The parent-child bond is undoubtedly essential, but the “It takes a village” axiom also holds true. Many researchers believe that the willingness of others to help care for a child makes it possible for mothers to eat and maintain their own strength. This sharing of caregiver duties allows not only for the mother’s children to benefit, but also helps ensure the survival of the species by extension. This idea does not imply that group sessions are suitable for all children, but instead speaks to the need for us to provide care and support to parents and families. The isolated nuclear family is a relatively new invention, which supplanted the large family systems of the past. In the past large extended families often shared childcare responsibilities amongst themselves, and children and adults often played and worked alongside one another.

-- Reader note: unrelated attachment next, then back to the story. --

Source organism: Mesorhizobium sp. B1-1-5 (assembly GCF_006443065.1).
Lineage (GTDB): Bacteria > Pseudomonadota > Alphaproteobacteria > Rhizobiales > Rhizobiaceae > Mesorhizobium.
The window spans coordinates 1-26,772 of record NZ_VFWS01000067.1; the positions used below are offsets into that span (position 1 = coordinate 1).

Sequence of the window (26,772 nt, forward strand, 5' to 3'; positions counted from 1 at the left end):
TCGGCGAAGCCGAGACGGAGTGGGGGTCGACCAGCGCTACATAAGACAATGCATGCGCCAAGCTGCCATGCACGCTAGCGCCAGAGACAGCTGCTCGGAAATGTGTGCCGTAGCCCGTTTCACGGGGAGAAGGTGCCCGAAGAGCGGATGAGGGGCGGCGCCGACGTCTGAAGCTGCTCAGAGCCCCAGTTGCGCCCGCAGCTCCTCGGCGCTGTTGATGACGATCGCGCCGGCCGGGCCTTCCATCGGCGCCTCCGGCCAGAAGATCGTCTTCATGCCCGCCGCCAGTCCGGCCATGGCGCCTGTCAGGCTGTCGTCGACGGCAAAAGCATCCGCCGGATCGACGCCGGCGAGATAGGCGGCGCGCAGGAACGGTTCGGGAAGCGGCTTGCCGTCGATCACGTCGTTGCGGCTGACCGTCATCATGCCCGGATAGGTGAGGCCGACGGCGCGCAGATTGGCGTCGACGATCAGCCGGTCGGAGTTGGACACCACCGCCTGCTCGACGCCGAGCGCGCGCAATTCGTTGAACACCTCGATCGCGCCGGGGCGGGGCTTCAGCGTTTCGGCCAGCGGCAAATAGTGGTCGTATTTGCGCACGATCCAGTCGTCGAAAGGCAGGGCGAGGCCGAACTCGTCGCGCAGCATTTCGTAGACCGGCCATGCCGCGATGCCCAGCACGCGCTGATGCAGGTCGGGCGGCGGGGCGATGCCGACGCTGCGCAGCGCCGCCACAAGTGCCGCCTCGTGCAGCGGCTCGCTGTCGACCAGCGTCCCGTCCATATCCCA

In 1940 Maria Montessori said “The greatest mistake ever made is to isolate the child from the society of the adult, as has happened in modern times.” That is why in Montessori the first step in every stage of development is to allow the child to take in their environment holistically. The second part the child is encouraged to isolate and refine particular observed skills. Children learn through mimicry, and use their observations to internalize the rhythms of a successful and healthy daily life. The observation of adult work is critical as it allows them to overhear productive problem solving, learn how to collaborate and negotiate, and develop a nuanced “inner-speech” through example and mentoring.